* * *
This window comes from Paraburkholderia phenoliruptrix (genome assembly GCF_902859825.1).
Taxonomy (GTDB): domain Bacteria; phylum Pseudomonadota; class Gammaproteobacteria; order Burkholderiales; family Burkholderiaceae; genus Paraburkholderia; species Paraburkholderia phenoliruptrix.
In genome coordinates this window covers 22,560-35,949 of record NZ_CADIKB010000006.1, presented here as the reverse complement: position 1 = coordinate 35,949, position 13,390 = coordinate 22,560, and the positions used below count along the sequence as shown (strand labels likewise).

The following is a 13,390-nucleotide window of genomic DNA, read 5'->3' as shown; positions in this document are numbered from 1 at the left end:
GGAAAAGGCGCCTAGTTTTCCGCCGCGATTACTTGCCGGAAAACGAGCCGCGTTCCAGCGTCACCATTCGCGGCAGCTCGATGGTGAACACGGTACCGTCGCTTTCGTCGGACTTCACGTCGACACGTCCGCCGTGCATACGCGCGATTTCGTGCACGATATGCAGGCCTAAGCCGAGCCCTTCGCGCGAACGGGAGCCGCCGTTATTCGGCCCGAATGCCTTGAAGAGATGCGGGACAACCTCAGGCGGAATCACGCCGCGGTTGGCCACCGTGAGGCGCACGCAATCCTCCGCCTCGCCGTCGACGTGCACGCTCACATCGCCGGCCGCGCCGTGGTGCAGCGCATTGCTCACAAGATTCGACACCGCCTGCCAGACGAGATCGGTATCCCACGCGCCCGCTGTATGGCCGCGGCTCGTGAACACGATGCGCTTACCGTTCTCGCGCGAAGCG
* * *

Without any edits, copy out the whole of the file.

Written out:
This window comes from Paraburkholderia phenoliruptrix (genome assembly GCF_902859825.1).
Taxonomy (GTDB): domain Bacteria; phylum Pseudomonadota; class Gammaproteobacteria; order Burkholderiales; family Burkholderiaceae; genus Paraburkholderia; species Paraburkholderia phenoliruptrix.
In genome coordinates this window covers 22,560-35,949 of record NZ_CADIKB010000006.1, presented here as the reverse complement: position 1 = coordinate 35,949, position 13,390 = coordinate 22,560, and the positions used below count along the sequence as shown (strand labels likewise).

The following is a 13,390-nucleotide window of genomic DNA, read 5'->3' as shown; positions in this document are numbered from 1 at the left end:
GGAAAAGGCGCCTAGTTTTCCGCCGCGATTACTTGCCGGAAAACGAGCCGCGTTCCAGCGTCACCATTCGCGGCAGCTCGATGGTGAACACGGTACCGTCGCTTTCGTCGGACTTCACGTCGACACGTCCGCCGTGCATACGCGCGATTTCGTGCACGATATGCAGGCCTAAGCCGAGCCCTTCGCGCGAACGGGAGCCGCCGTTATTCGGCCCGAATGCCTTGAAGAGATGCGGGACAACCTCAGGCGGAATCACGCCGCGGTTGGCCACCGTGAGGCGCACGCAATCCTCCGCCTCGCCGTCGACGTGCACGCTCACATCGCCGGCCGCGCCGTGGTGCAGCGCATTGCTCACAAGATTCGACACCGCCTGCCAGACGAGATCGGTATCCCACGCGCCCGCTGTATGGCCGCGGCTCGTGAACACGATGCGCTTACCGTTCTCGCGCGAAGCG